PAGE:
Wild mushrooms help in making creamy soup dreamy

  • Cream of mushroom soup.

    Cream of mushroom soup. Courtesy of Don Mauer

 
 
Updated 1/28/2021 9:41 AM

It's way easier to open a can of soup than to make it. I get it.

The red and white can of cream of mushroom soup defined part of my childhood and early adult meals-in-a-bowl. It also stood solidly as an add-in for various casseroles, like tuna noodle or green bean.

 

The only thing I didn't like about that soup was the puny number of mushrooms cut into tiny uniform squares.

When we all feared fat in any amount, I created a from-scratch, nearly fat-free mushroom soup and substituted nonfat milk, blended with fat-free sour cream (yes, there was such a thing) and used cornstarch to thicken it, so it looked like cream of mushroom soup. Since fat is the transportation on which flavor rides, that soup definitely lacked a flavor punch.

A short while back, my local farmers market had a fresh mushroom vendor selling four or five different locally raised mushrooms. I realized that what I could get from this farmer would make an excellent mushroom soup.

Cremini mushrooms
Cremini mushrooms - Gettyimages.com

There's nothing wrong with standard white button mushrooms. Other mushrooms, like shiitake, carry stronger mushroom flavor notes and contribute subtle flavor differences, along with different colors and textures.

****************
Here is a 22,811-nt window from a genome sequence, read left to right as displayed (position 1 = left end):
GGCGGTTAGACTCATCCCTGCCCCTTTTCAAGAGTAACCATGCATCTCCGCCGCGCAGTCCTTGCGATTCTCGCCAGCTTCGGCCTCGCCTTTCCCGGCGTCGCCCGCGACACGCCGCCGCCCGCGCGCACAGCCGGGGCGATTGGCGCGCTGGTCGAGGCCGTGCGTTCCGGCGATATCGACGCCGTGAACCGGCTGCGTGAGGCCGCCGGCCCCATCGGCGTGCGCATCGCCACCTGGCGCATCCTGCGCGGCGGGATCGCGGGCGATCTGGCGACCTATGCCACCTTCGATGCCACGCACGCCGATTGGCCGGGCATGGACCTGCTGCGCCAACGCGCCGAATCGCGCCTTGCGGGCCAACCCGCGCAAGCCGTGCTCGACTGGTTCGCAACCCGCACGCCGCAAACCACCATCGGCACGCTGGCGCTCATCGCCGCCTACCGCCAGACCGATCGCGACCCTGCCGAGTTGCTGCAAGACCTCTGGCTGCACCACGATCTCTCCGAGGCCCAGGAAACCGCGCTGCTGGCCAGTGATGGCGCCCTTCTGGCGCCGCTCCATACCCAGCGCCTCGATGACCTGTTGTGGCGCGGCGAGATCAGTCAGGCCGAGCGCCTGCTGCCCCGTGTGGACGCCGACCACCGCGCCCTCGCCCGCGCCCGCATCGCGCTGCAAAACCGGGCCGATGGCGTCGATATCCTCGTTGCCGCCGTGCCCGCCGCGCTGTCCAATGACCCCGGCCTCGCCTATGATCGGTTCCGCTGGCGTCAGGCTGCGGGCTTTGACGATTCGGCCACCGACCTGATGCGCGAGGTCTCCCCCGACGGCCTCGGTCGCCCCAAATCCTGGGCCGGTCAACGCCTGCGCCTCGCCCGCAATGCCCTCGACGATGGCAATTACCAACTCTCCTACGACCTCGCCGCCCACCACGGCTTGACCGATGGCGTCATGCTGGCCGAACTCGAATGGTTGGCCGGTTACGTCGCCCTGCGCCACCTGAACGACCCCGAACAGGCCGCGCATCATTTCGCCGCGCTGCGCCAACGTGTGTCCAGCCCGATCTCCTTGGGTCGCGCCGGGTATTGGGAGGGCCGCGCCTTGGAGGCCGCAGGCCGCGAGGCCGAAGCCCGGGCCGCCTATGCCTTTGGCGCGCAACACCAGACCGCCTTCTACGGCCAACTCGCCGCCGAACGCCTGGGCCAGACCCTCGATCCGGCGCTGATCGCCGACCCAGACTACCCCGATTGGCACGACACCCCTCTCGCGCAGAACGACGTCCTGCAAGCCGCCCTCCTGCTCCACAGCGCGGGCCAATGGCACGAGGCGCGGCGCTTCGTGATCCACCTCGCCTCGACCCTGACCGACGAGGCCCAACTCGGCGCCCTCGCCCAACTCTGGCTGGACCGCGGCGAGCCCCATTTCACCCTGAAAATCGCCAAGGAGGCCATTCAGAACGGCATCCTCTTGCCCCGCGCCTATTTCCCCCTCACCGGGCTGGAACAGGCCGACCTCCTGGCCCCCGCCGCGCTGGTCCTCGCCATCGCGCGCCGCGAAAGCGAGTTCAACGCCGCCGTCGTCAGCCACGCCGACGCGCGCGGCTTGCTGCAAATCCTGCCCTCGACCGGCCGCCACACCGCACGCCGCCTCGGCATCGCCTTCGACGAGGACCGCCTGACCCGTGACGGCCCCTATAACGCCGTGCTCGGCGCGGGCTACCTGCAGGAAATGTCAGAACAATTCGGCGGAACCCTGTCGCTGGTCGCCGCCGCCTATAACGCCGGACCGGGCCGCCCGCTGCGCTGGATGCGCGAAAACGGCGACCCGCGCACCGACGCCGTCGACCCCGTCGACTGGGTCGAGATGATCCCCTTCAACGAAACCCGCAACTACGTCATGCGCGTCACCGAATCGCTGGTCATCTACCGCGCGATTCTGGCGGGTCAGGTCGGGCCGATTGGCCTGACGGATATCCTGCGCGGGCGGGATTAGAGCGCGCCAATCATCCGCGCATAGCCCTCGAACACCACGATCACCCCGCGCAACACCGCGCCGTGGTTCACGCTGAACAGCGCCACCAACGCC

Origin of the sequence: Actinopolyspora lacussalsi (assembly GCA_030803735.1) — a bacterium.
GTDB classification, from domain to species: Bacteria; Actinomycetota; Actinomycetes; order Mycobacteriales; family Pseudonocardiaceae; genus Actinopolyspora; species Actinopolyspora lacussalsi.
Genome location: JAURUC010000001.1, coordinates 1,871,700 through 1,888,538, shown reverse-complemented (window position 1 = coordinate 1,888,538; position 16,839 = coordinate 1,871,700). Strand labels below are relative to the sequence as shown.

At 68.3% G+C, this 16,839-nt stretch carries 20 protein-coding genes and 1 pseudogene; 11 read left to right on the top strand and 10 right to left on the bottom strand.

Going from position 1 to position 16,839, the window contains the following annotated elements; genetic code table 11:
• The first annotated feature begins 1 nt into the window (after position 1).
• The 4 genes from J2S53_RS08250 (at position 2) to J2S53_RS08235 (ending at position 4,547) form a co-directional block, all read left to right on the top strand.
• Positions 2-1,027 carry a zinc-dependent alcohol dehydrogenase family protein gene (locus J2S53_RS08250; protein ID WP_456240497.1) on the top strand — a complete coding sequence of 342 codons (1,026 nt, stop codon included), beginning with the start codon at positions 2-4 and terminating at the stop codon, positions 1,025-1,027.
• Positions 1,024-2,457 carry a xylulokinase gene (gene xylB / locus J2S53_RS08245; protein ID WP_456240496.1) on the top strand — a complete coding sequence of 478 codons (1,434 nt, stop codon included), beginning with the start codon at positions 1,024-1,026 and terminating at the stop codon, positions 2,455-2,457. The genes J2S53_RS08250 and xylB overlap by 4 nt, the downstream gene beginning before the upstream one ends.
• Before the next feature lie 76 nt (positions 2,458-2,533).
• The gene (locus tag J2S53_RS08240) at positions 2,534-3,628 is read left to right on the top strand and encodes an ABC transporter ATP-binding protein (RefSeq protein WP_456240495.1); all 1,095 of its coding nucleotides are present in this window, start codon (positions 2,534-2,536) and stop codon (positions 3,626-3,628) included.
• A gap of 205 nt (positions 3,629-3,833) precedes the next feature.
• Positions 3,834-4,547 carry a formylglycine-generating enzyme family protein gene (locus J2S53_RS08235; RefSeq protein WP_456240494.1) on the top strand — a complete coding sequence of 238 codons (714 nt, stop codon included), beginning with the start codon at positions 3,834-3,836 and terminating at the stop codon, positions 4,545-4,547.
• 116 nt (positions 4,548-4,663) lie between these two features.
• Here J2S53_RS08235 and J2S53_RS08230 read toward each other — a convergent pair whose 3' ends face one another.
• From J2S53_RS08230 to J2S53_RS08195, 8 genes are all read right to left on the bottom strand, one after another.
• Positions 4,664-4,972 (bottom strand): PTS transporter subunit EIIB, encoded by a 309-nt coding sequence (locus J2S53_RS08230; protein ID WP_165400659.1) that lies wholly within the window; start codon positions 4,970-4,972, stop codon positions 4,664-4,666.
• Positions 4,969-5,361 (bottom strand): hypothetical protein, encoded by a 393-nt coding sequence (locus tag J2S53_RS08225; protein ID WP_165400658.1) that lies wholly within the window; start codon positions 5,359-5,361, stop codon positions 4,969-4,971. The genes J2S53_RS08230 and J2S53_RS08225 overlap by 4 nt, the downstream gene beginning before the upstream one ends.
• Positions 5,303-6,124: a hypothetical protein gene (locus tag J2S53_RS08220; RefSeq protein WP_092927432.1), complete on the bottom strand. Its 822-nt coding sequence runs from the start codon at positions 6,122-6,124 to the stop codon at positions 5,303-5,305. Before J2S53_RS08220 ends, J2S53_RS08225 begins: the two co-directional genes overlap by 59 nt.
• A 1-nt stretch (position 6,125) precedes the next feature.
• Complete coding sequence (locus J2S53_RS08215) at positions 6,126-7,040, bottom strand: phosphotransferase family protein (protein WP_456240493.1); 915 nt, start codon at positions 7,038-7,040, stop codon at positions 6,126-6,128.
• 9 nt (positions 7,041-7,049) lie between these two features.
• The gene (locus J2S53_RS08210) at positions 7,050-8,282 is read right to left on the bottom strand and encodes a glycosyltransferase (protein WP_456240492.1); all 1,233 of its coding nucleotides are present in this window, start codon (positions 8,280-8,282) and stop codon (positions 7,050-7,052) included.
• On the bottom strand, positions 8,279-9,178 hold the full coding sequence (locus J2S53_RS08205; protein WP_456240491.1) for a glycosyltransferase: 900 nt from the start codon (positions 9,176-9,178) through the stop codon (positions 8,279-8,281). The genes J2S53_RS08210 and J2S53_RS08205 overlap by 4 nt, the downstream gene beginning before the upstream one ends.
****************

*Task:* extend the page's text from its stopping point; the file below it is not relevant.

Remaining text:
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Lion's mane mushrooms
Lion's mane mushrooms - Gettyimages.com

One of the mushrooms I found and purchased was a lion's mane mushroom. Up until then, I'd never seen or tasted a lion's mane mushroom. It was beautiful looking fresh, and I believed it would make a terrific contribution to my soup. In the end, when cut and simmered, it mostly disappeared in the broth.

Shitake mushrooms
Shitake mushrooms - Gettyimages.com

This farmer also had some beautiful shiitake mushrooms with which I was very familiar, having used them in many Asian stir-fries.

Blue oyster mushrooms
Blue oyster mushrooms - Gettyimages.com
                                                                                                                                                                                                                       
 

The other unique mushroom was a blue oyster. It was more a cool gray than blue but looked interesting, so I bought some of those, too.

I stopped at a local market to get some shallots since shallots are a classic addition to cream soups; if I'm being a little fancy.

I headed home and started cleaning my mushrooms and trimming their stems, along with slicing the shallots and mincing the garlic.

Next, I brought out my trusty Dutch oven and started melting butter in it. I could have used olive oil, but I believe butter has a subtle sweetness and would blend well since I would finish my soup with heavy whipping cream.

In went my shallots and garlic, and I sautéed them until soft and then added my pile of fresh mushrooms. When they started to throw off some of their liquid, I let them cook for about two minutes and then added chicken broth and sherry along with soy sauce, salt, thyme and white pepper.

I used white pepper because I really like how it tastes and looks in a cream soup. Finally, I stirred the cornstarch into the whipping cream and added it to my soup. My soup began to thicken nicely without coming to a boil. Done.

I couldn't wait to ladle it into a soup bowl and give it a try. Wow, it had to be the best cream of mushroom soup ever. Plus, it was packed with mushrooms. No more red-and-white can mushroom soup for me.

Give it a try.

• Don Mauer welcomes questions, comments and recipe makeover requests. Write to him at don@ theleanwizard.com.

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